We have lots of ticks around here so naturally Melina asked Jeeves: "how does a tick get on me?" because our argument about whether ticks fall out of trees or creep up our pants legs is getting us nowhere.
Jeeves sent us to a page about the Biology of Ticks by Larisa Vredevoe, Ph.D. who tells us:
Approximately 850 species have been described worldwide.
There are two families of ticks, hard ticks and soft ticks. Our ticks are hard ticks, which have three life stages:
- Larvae, which have six legs when they emerge from the egg. They enjoy a blood meal from a host (me for example) and then molt to the nymphal stage - and acquire eight legs!
- Nymphs feed and molt to the next and final stage - the adult.
- The adult female feeds once more and lays one batch of several thousand eggs and then dies.
"Hard ticks seek hosts by an interesting behavior called "questing." Questing ticks crawl up the stems of grass or perch on the edges of leaves on the ground in a typical posture with the front legs extended, especially in response to a host passing by.
Certain biochemicals such as carbon dioxide as well as heat and movement serve as stimuli for questing behavior.
Subsequently, these ticks climb on to a potential host which brushes against their extended front legs.
Having read this, we are adding questing behavior to our own daily routines. At moments when something is wanted or required, simply stand with arms straight, extended upwards and forwards, in a yearning and hopeful attitude. "Wave the forelegs to and fro slowly." (more.)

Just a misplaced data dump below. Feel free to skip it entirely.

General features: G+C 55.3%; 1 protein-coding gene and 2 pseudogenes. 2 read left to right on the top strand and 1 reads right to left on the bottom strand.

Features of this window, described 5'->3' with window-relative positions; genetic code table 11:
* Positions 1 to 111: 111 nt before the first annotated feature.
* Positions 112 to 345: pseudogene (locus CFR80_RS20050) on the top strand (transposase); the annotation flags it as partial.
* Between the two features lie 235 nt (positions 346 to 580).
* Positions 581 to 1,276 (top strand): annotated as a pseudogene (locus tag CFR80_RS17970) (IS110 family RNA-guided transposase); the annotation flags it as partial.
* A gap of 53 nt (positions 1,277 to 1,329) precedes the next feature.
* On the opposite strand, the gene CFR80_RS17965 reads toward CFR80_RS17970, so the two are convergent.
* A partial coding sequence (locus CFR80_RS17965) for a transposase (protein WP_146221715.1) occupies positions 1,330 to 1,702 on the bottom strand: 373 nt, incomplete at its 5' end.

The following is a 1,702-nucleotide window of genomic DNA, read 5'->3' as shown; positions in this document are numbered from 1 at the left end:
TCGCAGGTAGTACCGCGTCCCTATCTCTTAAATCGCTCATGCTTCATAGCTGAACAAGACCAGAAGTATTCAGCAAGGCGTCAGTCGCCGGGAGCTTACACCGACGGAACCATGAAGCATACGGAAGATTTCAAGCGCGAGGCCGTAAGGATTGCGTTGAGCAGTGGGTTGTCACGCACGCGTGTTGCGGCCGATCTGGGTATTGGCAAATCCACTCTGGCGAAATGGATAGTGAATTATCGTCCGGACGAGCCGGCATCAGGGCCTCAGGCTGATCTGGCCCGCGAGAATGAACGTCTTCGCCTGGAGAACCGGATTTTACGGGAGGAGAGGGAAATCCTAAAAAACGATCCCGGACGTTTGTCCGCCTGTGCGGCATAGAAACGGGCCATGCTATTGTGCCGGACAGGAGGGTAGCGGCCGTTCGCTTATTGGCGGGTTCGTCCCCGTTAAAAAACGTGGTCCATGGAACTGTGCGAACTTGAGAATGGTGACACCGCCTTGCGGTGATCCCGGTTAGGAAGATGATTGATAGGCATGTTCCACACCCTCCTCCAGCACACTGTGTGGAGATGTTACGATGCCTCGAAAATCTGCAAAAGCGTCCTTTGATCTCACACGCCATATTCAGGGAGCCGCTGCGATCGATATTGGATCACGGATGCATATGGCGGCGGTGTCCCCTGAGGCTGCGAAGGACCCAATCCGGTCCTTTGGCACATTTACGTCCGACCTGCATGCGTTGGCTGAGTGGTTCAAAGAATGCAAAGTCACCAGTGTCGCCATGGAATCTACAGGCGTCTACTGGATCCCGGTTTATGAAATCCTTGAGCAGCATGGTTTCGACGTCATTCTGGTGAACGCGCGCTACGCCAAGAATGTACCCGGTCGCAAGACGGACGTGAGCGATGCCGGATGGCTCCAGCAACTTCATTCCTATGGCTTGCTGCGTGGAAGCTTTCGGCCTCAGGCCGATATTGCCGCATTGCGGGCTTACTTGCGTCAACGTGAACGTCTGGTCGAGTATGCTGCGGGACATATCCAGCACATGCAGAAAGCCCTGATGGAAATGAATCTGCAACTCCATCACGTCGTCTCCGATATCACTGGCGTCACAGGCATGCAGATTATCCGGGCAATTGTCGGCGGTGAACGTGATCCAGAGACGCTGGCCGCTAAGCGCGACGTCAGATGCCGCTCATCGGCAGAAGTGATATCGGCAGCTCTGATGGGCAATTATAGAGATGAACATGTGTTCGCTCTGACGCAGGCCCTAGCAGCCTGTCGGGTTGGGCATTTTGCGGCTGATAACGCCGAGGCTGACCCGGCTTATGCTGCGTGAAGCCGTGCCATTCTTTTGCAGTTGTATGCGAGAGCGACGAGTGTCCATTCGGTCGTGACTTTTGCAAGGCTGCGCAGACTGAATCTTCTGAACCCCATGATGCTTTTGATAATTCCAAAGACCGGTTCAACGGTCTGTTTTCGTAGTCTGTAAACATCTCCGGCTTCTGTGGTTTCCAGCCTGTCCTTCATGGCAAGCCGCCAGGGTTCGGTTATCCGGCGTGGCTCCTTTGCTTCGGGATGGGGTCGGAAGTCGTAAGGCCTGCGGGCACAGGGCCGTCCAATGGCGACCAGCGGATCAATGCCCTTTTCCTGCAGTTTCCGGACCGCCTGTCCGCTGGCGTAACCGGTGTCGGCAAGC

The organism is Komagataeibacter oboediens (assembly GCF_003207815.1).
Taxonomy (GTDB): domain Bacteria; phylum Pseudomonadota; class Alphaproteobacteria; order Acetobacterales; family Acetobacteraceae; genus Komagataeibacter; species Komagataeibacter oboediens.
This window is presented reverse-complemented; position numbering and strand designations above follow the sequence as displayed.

It can take three years for ticks to go through the cycle if no host is found. They are patient and can go several months without feeding.
You can see the outer parts of the tick's mouth move back and forth, huge pincers which protect the prickly inside parts (which face their barbs backwards to thwart our removing them). Then there's the plunger, of course.
In addition to the barbs, ticks have cement-like spit which glues them in place until feeding is complete and they want to drop off and do the next thing on their list.
The outside hard surface of the tick grows to accommodate the ingested blood, anywhere from 200-600 times the tick's body weight.
Lastly: Ticks usually do not climb very high and there is no evidence to suggest that they fall out of trees.
UPDATE: so as we were thinking some more about "questing" we realized that once a tick is up on the end of that leaf of grass waving its arms about, hopefully, there is no reason for it ever to come down, right, because it has no extra-curricular activities and it can't do its next thing until it has a meal, so why would our lawn not be full of ticks just standing on their tiptoes on blades of grass, waiting, all day and all night, just standing, just waiting, little hungry ticks, hoping we will come by... see Melina's comment below.
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